Monday, June 16, 2008

Cough, Cough, Sniffle, Sniffle

For the last two weeks, I’ve been out of my routine with pneumonia. It seems like every spring I come down with a bad cold or some other virus that makes me stop everything I’m doing and just “be”.

As I agonized over the fact that I hadn’t updated my blog, I tried to focus on what I might write. I researched the pneumonia “bug” and bronchitis. Was science and faith present in this? While it was all very interesting to me, it didn’t speak from my heart.

What kept coming back to me was my grandmother’s saying, “…its hell to grow old.” That spoke to me. But why?

It seems that every year I get this respiratory bug, it gets harder to kick it or it takes longer. I look in the mirror and I see the wrinkles that weren’t there twenty years ago (even ten, even five!). I take a step and I hear my “Velcro” knees and know the arthritis that’s getting worse will eventually keep me from doing some of the things that I love (if I don’t spring for the $20K per knee injections of my scientifically grown cartilage). I think of all the little aches and pains I didn’t use to have and think of my grandmother’s saying.

So why do we grow old? Scientifically, our cells have a lifespan determined by something at the end of our DNA called a telomere. Each time our cells divide, a little piece of that is lost, so that by the time we are old, our telomere is very short (read the following two websites for interesting information on the importance of telomeres: It’s like a time clock or an hourglass that gives us a certain amount of time on earth.

Remember the cloned sheep, Dolly? She seemed perfectly normal when she was born, but she lived only a portion of a sheep’s lifespan. She grew old quicker than she should have. Scientists studied this (as poor Dolly suffered) to find out that every time they divided the cells to get another clone, they shortened that all-important telomere that led to Dolly’s lifespan. They also used a six-year-old ewe to get the DNA to clone Dolly, so that ewe’s lifespan was already cut in half. That meant double trouble for Dolly.

So why was the telomere created? Certainly, our Creator had a reason for such a device. Why are we allowed to wrinkle, creak, and lose our faculties?


For Christians, pride is considered the root for so many other sins including lust, sloth, gluttony, greed, wrath, and envy. Where does the root of pride live? In our bodies. Beauty, athletic abilities, bird song voices, steel minds that can think through any problem, all of these things come from the bodies that our Creator has given us. Many times we are swept away thinking that we can accomplish anything…given the time…and we rely on ourselves to do just that.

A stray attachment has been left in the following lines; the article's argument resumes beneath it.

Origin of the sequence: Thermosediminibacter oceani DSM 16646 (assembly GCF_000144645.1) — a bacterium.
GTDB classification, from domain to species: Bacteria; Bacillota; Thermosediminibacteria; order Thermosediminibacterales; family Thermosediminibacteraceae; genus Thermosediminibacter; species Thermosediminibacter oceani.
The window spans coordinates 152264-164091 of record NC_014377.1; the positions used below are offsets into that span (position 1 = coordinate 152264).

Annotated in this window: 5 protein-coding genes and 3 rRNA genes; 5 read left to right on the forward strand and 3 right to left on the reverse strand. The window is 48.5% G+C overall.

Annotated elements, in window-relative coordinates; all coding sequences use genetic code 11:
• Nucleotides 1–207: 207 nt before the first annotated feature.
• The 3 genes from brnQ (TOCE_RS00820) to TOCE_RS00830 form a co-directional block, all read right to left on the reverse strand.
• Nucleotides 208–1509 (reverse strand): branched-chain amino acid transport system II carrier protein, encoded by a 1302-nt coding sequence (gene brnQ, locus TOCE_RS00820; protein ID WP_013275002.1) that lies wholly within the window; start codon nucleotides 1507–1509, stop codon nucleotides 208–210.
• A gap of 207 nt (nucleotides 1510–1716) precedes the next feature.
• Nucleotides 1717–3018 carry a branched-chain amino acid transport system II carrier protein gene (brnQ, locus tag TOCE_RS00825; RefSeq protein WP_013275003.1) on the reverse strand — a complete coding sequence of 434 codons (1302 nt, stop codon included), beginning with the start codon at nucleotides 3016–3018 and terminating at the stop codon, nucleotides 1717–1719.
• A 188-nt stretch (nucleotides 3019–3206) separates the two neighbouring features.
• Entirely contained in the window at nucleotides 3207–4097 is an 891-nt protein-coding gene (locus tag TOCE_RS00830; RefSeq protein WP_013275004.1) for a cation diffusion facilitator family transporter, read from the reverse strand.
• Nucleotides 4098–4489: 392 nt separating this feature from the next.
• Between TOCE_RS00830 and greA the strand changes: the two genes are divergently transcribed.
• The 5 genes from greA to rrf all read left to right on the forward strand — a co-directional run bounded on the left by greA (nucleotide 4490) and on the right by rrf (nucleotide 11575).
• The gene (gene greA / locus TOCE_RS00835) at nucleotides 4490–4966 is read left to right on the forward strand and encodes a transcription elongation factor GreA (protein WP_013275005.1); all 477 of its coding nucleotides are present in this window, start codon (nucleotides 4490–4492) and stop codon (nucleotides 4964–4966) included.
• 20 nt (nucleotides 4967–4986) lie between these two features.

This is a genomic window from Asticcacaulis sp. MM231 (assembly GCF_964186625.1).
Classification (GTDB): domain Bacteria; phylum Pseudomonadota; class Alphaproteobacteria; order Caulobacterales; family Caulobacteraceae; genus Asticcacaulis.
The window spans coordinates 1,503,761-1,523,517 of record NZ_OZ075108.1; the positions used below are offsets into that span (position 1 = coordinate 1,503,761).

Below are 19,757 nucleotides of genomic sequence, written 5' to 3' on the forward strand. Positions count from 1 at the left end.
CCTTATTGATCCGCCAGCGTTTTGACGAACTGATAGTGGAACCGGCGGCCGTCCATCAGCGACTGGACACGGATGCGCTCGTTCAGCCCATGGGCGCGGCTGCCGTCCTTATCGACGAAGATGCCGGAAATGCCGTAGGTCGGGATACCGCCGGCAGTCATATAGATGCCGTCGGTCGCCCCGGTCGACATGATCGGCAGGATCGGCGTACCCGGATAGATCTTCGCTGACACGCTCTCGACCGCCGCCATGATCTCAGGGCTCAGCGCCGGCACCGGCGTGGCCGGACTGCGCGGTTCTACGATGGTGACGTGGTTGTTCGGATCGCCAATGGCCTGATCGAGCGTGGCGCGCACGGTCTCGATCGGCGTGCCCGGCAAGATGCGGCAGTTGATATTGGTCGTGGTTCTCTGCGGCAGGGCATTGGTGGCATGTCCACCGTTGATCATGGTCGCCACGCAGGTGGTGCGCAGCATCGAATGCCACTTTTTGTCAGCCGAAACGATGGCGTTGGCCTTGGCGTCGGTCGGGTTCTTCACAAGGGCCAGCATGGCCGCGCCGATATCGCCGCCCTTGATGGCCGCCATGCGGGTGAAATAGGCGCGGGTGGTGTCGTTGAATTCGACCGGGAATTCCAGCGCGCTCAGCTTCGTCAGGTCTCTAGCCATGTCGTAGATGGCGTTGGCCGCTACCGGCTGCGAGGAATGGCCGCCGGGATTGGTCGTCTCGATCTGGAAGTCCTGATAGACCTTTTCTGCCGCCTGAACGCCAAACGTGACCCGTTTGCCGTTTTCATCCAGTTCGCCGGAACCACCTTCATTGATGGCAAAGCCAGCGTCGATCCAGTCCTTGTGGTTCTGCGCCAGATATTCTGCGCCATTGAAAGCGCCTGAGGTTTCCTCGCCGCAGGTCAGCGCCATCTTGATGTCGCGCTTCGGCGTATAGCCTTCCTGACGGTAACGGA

But over time, we lose our beauty, our athletic skill, our voices, our minds. Each time we lose a piece of one of those things (or think we will lose it); we are forced to remember that we are not here forever. We are forced to rely on God.

I grew up watching the show, “Family Affair” and loved the movie, “Parent Trap” (the original!). I thought Brian Keith was fabulous. So it hit hard when I heard he committed suicide. Why did he do it? He felt like he was of no use, he was losing the battle with age and cancer. He despaired. He couldn’t release his pride.

Many people wonder why it is such a bad thing to rely on themselves. “God helps those who help themselves”, right? (That is actually a quote from Benjamin Franklin, not the Bible as so many people think.)

Yes…and no. The more we rely on ourselves, the less we trust God. And when we lose our balance on the tight rope of time, no one can save us but God. That’s where pride comes in. Can we let go of the pride and allow God to catch us when we fall?

If we are full of ourselves, then we are not full of God. Our motivations, our understandings, our works will all be marred by the stain of pride, not faith. The pain of this truth is the pain we all must bear if we desire more from ourselves than this earthly life. In order to offer ourselves daily to God, we must give freely of ourselves.

So now, while my bones creak and my eyesight wanes, I have a better understanding of my grandmother’s saying. I also have a better understanding of God’s plan. I can’t make it to Him with the weight of pride on my back. I have to let it go. Therefore, I’ll sit here with my cough drops, my tissues and my water, and consider the ways I can release my pride. So when I’m feeling better, I can focus on God’s plan for me with regard to this earthly life.

Now go wash your hands so you don’t get sick from this transmission!


D. Gudger said...

I so hope you're feeling better. I've had pnemonia before and it really sucks. Summer is a bummer of a time to be "down". I'm already restless after my knee surgery.

Good news is they fixed the damage - bad news is the damage was way worse than the MRI showed. Now i'm in for a loooonnnngggg recovery.

Your post hit home. I struggle with depending on others. I'm super dependent now b/c of the crutches.

Pride. It's nasty. Good thing we have a God who loves us so much, He tries to erase it from our lives so the intimacy with Him isn't compromised.

Call me if you need to chat. You're probably feeling cabin fever.

Kay said...

And you HUGGED me today! Did that shorten my what-cha-ma- call-its?

This was a very interesting post. I have been thinking a lot about aging lately. I have been thinking of a blog on it, but from different perspective.

Jan Parrish said...

Good timing since my birthday is coming up and I am getting older. So true, the older I get, the more I realize that I need the Son.